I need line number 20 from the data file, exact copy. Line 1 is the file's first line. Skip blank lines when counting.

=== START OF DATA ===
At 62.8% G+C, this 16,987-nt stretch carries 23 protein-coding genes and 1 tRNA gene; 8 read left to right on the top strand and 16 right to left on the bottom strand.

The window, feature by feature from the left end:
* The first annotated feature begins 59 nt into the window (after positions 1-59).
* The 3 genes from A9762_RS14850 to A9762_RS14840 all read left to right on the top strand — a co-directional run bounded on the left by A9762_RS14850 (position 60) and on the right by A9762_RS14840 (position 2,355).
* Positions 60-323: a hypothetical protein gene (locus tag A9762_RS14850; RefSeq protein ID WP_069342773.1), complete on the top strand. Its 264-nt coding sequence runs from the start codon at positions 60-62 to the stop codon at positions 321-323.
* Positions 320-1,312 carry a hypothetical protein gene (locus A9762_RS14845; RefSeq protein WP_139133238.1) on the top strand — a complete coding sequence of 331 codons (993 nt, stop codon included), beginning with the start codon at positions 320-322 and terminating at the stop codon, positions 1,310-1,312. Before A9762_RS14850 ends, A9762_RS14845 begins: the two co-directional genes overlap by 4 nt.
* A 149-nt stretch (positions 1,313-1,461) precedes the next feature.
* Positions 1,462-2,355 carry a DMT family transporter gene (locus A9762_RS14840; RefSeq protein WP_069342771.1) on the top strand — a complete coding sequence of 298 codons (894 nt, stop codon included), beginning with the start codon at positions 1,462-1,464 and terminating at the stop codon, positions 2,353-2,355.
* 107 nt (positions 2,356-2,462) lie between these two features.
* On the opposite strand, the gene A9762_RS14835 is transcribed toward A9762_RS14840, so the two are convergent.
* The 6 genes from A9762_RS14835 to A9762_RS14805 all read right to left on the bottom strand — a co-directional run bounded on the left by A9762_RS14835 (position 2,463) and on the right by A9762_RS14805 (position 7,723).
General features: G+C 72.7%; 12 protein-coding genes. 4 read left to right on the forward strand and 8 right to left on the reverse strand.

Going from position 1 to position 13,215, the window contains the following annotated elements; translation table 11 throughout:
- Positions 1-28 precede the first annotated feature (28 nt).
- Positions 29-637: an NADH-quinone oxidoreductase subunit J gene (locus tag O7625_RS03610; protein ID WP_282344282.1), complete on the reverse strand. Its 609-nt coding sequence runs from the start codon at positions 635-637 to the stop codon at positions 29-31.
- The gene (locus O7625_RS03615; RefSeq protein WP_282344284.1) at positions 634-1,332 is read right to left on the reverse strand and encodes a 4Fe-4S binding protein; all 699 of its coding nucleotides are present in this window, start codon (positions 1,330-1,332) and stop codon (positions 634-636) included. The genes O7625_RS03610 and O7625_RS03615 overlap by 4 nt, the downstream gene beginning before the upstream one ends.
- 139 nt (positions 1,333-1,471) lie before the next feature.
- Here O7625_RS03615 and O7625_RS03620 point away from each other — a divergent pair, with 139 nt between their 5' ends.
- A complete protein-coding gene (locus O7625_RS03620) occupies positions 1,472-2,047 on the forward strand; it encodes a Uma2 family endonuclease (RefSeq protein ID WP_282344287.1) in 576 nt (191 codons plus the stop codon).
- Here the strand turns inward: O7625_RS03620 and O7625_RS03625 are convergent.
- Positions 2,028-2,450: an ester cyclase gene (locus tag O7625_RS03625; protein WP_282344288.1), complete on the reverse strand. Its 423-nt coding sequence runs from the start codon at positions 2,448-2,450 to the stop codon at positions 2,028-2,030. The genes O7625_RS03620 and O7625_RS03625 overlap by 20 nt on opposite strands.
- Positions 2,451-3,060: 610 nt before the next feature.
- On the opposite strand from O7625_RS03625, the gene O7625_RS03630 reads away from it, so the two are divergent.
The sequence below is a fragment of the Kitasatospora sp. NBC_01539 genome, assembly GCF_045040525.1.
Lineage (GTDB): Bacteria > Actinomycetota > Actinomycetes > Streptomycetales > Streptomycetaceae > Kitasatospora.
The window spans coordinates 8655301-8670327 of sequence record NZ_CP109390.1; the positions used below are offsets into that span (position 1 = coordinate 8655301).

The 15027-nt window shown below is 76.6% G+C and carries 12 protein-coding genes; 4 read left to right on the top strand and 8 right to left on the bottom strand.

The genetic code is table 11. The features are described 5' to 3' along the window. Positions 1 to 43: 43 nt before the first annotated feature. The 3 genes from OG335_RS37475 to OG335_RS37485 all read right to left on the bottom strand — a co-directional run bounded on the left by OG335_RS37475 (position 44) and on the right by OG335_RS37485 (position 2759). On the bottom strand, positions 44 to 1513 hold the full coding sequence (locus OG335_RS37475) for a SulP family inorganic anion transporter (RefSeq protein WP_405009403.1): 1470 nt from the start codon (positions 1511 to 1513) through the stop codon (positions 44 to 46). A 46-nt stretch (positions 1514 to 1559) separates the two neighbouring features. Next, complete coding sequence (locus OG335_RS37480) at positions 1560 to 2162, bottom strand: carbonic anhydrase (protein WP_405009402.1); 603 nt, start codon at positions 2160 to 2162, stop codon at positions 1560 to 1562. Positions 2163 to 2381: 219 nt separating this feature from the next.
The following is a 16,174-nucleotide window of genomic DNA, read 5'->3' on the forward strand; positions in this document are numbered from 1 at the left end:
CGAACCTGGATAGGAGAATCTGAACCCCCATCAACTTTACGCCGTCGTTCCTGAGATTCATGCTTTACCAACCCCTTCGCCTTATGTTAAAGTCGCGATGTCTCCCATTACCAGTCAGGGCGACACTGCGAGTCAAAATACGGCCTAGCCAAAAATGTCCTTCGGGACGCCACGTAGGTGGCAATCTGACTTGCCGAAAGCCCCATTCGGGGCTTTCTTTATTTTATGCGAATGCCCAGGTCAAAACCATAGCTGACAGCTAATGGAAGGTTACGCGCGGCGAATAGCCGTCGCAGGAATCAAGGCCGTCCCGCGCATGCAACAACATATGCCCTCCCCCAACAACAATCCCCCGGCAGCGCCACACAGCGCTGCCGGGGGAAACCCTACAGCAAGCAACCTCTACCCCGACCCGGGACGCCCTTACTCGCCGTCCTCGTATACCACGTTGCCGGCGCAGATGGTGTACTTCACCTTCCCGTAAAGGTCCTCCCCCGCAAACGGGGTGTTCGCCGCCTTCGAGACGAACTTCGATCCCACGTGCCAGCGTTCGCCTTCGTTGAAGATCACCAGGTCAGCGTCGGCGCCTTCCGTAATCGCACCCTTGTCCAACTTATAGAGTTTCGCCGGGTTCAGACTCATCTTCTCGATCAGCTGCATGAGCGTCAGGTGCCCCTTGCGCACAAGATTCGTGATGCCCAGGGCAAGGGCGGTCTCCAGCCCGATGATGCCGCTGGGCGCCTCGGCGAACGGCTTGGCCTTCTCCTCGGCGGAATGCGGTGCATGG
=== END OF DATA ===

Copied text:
- Here the strand turns inward: O7625_RS03620 and O7625_RS03625 are convergent.